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Flashcards in Physio Deck (22)
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1

Main determinant of blood flow.

Tissue needs
(supply/demand)

2

How are velocity and cross section area related?

Inversely

3

Which blood vessels act as the control conduits that control blood flow?

Muscular Arteries

4

Main determinant for systolic blood pressure.

Stroke Volume

5

Main determinant for diastolic blood pressure.

Total Peripheral Resistance

6

Major determinant for cardiac output.

Venous Return

7

How is blood flow calculated?

F = change in pressure/resistance

8

How is velocity calculated?

v=F/A

9

How is pulmonary vascular resistance calculated?

PVR = (mean pulmonary artery pressure - left atrial pressure)/cardiac output

10

What happens to resistance with turbulent blood flow?

Increase in resistance

11

What does Reynold's Number measure and what factors are involved?

Measures tendency of blood flow to become turbulent.

Re = (velocity of flow x diameter of vessel x density of blood)/viscosity of blood

12

What the hell was he talking about with the energy gradient crap?

It basically is energy conservation. We know that velocity and cross sectional area are inversely related. So if a vessel narrows (decreasing area) the velocity increases.

When velocity increases, the kinetic energy of the blood increases. To compensate for the increase in kinetic energy, the only other factor (that we have to worry about), the pressure energy, has to decrease.

This maintains a conservation of energy in the system.

13

If blood flow is dependent on a pressure gradient, how does it flow from a stenotic portion of a blood vessel with low pressure to a region of higher pressure distal to the stenosis?

Energy Gradient Crap.
-even though the pressure is higher distal to the stricture, the increase in kinetic energy provides the energy to flow from a section of low pressure to a section of high pressure.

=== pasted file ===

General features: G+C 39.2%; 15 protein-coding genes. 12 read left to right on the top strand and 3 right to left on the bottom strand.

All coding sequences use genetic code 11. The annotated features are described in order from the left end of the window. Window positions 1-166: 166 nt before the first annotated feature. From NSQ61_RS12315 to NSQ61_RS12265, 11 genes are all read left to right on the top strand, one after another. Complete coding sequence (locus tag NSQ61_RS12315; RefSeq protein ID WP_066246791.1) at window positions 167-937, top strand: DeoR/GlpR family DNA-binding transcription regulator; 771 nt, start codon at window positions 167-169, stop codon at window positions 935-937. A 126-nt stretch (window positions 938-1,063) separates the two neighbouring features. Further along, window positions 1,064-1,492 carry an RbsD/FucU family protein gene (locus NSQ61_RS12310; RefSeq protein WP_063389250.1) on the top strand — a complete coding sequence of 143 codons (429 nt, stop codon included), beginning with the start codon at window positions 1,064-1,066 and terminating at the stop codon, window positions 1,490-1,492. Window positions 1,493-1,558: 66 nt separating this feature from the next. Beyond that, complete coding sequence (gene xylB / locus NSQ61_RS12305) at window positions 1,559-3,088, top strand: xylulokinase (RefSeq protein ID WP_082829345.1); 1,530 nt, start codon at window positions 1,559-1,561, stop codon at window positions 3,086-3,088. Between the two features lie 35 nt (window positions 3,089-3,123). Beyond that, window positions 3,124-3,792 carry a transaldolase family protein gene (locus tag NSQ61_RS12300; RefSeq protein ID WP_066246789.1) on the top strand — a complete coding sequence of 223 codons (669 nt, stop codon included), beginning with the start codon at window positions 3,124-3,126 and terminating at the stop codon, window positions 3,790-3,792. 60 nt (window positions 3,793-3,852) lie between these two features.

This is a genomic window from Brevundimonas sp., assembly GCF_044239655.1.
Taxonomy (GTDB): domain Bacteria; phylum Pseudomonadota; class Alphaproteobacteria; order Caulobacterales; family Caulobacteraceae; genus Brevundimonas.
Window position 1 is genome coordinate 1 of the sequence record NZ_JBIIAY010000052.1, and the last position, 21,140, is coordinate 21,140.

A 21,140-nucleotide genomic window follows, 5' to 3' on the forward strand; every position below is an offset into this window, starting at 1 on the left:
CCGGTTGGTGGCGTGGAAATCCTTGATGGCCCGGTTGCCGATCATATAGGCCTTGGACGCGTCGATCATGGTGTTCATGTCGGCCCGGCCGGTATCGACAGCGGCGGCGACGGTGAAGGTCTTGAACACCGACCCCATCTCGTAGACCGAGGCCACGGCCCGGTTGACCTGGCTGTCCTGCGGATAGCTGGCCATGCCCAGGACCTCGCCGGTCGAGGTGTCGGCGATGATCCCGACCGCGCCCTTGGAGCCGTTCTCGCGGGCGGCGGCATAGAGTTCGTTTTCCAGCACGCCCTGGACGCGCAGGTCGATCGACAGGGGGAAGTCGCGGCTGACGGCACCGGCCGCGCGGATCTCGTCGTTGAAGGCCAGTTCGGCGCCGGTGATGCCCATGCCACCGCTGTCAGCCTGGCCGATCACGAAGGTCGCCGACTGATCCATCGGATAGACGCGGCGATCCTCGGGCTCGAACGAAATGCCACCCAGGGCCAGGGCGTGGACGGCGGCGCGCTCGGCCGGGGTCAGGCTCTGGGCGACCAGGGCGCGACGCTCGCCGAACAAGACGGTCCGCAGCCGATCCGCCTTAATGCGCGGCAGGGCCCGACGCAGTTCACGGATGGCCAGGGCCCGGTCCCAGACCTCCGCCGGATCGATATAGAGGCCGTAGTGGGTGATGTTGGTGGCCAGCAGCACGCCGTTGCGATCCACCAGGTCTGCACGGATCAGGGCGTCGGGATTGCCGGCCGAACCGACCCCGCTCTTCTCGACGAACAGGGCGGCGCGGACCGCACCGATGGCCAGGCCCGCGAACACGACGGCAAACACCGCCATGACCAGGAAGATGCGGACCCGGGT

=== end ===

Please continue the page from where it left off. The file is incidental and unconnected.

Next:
14

What are the variables in Poiseulle’s equation to calculate blood flow?

Flow = (pressure change x radius^4)/(viscosity x length)

Radius changes have the biggest effect on blood flow

15

Biggest contributor to autoregulation.

Local mechanisms such as tissue needs

16

How are compliance, volume and pressure related?

C = change in volume/change in pressure

17

How does distensibility help to maintain blood pressure?

It accommodates extra blood volume in the vessels and ""buffers" the system to prevent much of a blood pressure increase.

18

Describe the change in systolic and diastolic blood pressure in patients with Primary Systolic Hypertension due to atherosclerosis.

Systolic: increases
Diastolic: decreases

Atherosclerosis decreases the distensibility of the major elastic arteries (mainly the aorta). When blood is pumped into these vessels in systole the blood pressure rises to a high level.

Meanwhile, the muscular arteries further distal to the heart are dealing with increased blood flow due to the high pressure. They will distend (decrease resistance) the best that they can but once they reach their limit, they will send blood out through the capillaries and into the interstitial space to dissipate the pressure.

This loss of fluid in the vasculature leads to decreased heart filling and a lower diastolic blood pressure. Dumb.

19

Where is central venous pressure measured?

In the right atrium where the IVC and SVC enter.

20

What does inhalation and intubation do to pulmonary venous pressure upon inhalation.

Normal inhalation: an already negative pressure becomes more negative with inhalation. This expansion of the chest wall also decreases resistance in the pulmonary blood vessels leading to a drop in venous pressure.

Intubation: inhalation caused by positive pressure forcing air into the lungs causes an increase in pulmonary pressure. The decrease in resistance from the chest expanding does not account for the increased pressure from the air forced into the lungs.

21

Cause of varicose veins.

Venous valve insufficiency.

22

What happens to the blood vessels during anaphylaxis?

Capillaries normally only have blood flow when surrounding tissues require nutrients and waste removal. This prevents too much blood from entering the capillaries at one time. During anaphylaxis, the arterioles dilate all the sphincters regulating flow to the capillaries and blood fills them.

This results in severe hypotension and shock. It is treated with a vasoconstrictor like epinephrine.